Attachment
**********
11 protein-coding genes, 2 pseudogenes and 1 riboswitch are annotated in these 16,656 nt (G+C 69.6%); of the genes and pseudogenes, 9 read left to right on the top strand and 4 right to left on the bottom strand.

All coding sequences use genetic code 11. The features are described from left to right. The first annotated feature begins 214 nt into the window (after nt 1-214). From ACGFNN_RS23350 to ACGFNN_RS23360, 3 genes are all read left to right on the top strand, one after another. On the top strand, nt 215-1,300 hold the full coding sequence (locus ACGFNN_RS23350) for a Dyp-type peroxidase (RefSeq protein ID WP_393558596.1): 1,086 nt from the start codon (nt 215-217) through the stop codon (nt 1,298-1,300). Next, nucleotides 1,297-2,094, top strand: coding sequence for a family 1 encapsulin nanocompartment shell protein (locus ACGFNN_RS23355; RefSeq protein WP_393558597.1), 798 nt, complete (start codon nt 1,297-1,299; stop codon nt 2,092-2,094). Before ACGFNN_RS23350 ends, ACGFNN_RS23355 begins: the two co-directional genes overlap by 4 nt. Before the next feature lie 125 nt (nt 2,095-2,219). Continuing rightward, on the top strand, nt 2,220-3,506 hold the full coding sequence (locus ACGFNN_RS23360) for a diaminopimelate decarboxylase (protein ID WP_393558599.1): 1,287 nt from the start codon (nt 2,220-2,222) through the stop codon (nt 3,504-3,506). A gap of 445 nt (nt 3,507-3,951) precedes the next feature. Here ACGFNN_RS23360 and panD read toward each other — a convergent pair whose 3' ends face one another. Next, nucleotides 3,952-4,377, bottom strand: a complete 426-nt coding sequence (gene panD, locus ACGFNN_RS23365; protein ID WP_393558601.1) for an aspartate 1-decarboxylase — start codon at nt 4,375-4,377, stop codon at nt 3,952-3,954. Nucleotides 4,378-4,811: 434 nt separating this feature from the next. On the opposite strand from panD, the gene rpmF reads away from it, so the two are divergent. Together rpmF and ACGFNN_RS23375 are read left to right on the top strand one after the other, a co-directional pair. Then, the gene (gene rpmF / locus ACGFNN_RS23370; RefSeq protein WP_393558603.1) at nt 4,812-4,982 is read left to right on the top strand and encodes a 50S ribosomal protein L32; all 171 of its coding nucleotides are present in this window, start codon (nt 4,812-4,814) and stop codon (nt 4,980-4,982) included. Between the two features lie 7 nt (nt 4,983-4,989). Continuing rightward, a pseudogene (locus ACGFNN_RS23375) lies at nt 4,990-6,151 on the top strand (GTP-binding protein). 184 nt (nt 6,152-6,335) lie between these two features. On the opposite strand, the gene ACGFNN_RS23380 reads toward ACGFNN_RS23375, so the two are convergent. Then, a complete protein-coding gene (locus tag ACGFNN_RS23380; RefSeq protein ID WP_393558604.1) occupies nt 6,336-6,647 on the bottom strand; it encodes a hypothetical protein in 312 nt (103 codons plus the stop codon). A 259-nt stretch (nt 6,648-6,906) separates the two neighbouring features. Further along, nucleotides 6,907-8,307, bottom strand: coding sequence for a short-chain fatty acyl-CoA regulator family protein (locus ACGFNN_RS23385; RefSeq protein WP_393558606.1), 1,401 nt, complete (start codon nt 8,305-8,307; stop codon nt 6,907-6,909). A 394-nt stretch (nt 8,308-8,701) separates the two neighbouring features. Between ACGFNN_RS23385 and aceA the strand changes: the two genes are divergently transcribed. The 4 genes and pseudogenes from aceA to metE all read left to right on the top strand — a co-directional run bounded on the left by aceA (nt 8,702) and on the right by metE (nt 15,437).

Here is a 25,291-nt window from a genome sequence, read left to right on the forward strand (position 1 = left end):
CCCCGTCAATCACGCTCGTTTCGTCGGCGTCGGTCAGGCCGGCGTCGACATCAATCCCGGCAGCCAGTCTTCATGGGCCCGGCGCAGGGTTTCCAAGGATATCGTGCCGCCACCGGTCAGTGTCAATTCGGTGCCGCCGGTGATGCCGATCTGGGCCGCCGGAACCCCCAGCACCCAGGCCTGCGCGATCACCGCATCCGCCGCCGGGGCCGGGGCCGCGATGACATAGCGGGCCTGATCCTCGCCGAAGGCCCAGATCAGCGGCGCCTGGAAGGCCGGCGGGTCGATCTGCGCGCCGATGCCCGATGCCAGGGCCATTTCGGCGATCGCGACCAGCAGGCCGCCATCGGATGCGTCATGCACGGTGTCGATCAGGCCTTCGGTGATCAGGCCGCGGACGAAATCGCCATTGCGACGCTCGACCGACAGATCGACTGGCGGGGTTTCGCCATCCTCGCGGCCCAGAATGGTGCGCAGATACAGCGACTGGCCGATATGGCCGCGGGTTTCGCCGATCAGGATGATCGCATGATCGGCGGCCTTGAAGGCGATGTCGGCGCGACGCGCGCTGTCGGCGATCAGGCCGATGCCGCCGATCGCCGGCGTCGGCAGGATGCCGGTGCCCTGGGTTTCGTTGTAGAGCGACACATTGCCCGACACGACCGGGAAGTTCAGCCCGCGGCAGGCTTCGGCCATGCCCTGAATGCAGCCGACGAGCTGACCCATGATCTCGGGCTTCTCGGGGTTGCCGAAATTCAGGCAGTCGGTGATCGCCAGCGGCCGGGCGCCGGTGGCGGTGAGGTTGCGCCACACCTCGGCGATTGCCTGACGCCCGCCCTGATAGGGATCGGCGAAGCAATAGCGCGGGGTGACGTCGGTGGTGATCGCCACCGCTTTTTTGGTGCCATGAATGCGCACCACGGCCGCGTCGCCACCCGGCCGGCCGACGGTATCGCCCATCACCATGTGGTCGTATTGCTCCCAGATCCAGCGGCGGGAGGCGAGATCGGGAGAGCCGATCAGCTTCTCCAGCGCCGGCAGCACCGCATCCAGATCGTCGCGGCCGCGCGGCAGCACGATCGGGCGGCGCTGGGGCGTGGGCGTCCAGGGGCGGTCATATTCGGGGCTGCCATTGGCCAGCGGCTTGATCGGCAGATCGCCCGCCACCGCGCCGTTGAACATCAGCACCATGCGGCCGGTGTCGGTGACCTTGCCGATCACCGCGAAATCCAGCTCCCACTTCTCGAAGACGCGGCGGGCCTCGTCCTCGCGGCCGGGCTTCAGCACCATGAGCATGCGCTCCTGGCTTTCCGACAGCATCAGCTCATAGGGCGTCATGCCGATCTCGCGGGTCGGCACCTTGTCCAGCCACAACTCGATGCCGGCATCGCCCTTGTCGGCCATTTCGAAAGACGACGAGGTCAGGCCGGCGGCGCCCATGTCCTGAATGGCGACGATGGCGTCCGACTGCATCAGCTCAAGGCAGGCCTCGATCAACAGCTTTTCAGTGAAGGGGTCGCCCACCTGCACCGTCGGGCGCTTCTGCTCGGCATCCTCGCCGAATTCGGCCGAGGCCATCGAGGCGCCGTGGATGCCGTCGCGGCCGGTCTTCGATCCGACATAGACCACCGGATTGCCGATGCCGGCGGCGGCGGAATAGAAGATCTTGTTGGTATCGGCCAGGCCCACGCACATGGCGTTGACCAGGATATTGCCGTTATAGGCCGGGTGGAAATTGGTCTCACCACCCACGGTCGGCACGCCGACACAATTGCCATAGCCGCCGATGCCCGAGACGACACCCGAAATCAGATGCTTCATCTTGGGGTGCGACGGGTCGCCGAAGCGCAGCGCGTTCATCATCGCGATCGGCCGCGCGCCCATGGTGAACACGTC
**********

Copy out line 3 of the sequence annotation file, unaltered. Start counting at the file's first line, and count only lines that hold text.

Here is a 25,291-nt window from a genome sequence, read left to right on the forward strand (position 1 = left end):